Libyan smugglers profit from NGO rescues, says EU agency
The EU border agency Frontex says criminal smuggling gangs are seeing bigger profits because NGOs and others are saving people from drowning at sea near Libya.
In a 64-page risk analysis report out Wednesday (15 February), the Warsaw-based agency said the presence of search and rescue (SAR) operations near Libyan territorial waters entices even more people to risk the perilous sea journey towards Italy.
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It says SAR operations "help criminals achieve their objectives at minimum cost, strengthen their business model by increasing the chances of success."
It noted people on the boats in the start of last year made satellite phone calls to the Maritime Rescue Coordination Centre (MRCC) based in Rome.
Those rescues were then coordinated by EU's naval operation Sophia, Frontex, or Italian authorities. NGOs were involved in only 5 percent of the rescue incidents.
But the MRCC then saw a sharp drop in the calls in June, with NGO rescue operations increasing at the same time to more than 40 percent of all incidents.
"Since June 2016, a significant number of boats were intercepted or rescued by NGO vessels without any prior distress call and without official information as to the rescue location," says Frontex.
The Financial Times newspaper last December reported that Frontex, in a confidential document, suggested that NGOs were working with smugglers.
NGOs denied any collusion and noted that Sophia is destroying intercepted boats and therefore forcing more people onto even less seaworthy vessels.
Sophia has also saved over 32,000 but an estimated 4,500 people still died in the attempt last year alone, more than any other year.
Medecins Sans Frontieres (MSF), which also operates rescues near Libya, says it cannot be held responsible for the presence of smugglers.
"MSF did not create smugglers, just like MSF did not create the conflicts and deep inequality many of those we rescue flee," it said in December, following the FT report.
"The alternative implied by Frontex’s concerns about our rescue operations is to let people drown as a strategy to deter the smugglers," said MSF.
A spokeswoman at Frontex told this website last August that more people were being put on rubber boats than before.
She noted at the time that the average number of migrants on each 10-12 metre-long rubber dinghy also rose by more than a quarter. Some now have over 100 people onboard, rendering the vessels even more dangerous.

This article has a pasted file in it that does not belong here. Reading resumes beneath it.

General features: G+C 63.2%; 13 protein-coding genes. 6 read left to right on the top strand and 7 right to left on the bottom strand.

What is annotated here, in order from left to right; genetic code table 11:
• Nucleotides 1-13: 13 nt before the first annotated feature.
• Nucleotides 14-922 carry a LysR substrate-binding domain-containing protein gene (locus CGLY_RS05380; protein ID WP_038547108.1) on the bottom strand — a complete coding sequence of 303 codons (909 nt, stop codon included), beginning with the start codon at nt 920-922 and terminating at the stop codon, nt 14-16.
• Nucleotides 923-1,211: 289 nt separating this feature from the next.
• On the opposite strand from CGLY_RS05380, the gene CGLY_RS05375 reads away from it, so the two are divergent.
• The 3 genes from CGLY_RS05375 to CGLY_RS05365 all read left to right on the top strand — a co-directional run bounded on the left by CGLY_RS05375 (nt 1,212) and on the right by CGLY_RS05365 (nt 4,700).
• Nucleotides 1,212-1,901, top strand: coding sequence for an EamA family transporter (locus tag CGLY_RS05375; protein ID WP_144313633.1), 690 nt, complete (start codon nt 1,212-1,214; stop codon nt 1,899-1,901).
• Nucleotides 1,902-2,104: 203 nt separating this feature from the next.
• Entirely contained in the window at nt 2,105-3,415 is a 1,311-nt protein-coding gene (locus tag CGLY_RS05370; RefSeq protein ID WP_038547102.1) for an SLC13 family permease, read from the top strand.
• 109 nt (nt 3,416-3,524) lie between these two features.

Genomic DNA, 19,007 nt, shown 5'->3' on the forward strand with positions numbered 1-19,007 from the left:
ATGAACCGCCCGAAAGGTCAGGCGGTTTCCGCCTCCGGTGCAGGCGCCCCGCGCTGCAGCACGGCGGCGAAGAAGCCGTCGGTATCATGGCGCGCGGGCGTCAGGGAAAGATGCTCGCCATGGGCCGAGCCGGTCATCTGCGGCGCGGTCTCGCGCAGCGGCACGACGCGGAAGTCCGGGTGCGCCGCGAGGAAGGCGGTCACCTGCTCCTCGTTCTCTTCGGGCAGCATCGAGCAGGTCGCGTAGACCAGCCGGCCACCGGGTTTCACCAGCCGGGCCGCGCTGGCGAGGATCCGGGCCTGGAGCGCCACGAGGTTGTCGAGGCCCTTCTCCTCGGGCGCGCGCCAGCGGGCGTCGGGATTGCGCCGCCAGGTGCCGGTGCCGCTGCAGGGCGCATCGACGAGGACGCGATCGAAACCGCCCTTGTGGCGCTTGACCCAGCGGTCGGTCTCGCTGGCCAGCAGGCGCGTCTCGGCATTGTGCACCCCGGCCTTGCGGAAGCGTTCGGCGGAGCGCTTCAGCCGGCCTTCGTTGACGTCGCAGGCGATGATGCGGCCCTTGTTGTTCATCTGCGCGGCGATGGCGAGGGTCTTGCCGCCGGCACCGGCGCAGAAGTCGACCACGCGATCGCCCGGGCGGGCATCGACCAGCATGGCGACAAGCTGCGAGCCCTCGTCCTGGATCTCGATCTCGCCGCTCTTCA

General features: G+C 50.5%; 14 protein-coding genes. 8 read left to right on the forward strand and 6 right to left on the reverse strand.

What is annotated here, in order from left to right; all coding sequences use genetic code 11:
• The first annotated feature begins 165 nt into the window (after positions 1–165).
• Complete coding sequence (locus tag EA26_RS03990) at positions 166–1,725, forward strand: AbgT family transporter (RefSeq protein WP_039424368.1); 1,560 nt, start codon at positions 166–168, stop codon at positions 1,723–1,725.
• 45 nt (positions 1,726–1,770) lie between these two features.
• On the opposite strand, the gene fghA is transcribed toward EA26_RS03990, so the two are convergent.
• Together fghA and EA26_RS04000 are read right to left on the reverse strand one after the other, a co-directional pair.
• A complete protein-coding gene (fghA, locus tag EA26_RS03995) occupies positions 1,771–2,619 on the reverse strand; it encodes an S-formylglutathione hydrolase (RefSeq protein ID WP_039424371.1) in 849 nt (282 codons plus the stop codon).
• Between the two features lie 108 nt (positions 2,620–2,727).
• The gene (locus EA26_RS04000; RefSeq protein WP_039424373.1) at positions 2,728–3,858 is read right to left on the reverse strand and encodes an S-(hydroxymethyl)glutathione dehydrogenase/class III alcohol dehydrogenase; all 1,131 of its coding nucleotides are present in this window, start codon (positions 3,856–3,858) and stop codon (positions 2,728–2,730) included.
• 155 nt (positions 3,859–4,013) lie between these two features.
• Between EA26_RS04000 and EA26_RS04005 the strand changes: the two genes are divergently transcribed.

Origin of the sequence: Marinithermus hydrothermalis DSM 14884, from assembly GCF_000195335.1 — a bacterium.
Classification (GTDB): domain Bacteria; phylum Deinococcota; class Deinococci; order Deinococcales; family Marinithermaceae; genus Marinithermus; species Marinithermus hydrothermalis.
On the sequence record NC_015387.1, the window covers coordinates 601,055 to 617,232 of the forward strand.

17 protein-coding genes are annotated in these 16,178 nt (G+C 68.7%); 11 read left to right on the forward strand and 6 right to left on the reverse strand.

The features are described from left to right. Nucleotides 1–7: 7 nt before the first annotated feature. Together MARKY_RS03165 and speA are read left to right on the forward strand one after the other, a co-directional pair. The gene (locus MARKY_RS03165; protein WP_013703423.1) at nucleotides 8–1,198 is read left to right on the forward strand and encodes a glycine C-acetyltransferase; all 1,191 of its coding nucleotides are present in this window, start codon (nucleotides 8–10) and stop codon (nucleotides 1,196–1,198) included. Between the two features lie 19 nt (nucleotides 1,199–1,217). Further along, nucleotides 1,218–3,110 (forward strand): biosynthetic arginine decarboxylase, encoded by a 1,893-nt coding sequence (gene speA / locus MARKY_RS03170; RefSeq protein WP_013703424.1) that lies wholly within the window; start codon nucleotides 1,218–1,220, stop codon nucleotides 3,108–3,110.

The €200 million Libya plan; humanitarian visas
The route has become the main entry point for people seeking a better life in the EU, which recently vowed to curb the flows ahead of the summer months and announceds a €200 million pan-north African fund largely geared towards Libya.
That plan includes boosting training efforts of the Libya coast guard and navy to save people within their own territorial waters.
Video footage, dated from last September, has since been released depicting Libyan coastguard officers whipping rescued sub-Saharan migrants.
The smugglers and the large number of deaths continues to evade EU stated aims to eradicate both.
Frontex, also known as the European Border and Coast Guard Agency, says some 96 percent of those interviewed who disembarked from Libya had turned to smugglers for help.
At a summit in Malta earlier this month, EU heads of state and government said they remained determined to save lives at sea and break the smuggler's business model.
But the leaders made no mention of creating more legal paths for people to reach the EU.
Discussion on the possibility of issuing humanitarian visas is currently under way among diplomats representing EU states at the Council in Brussels.
The issue has been described as a "red line" by Austria, which opposes visas, in upcoming negotiations with the European Parliament on broader visa code reforms.
The emphasis instead appears to have rescued migrants within territorial waters returned to Libyan shores, where they are likely to end up in prison-like conditions.
Amnesty International's Iverna McGowan has described the EU-led effort as "perhaps the most callous indicator of European leaders turning their back on refugees."
Local Libyan authorities have also voiced objections, noting they have more pressing issues than keeping migrants from leaving the country.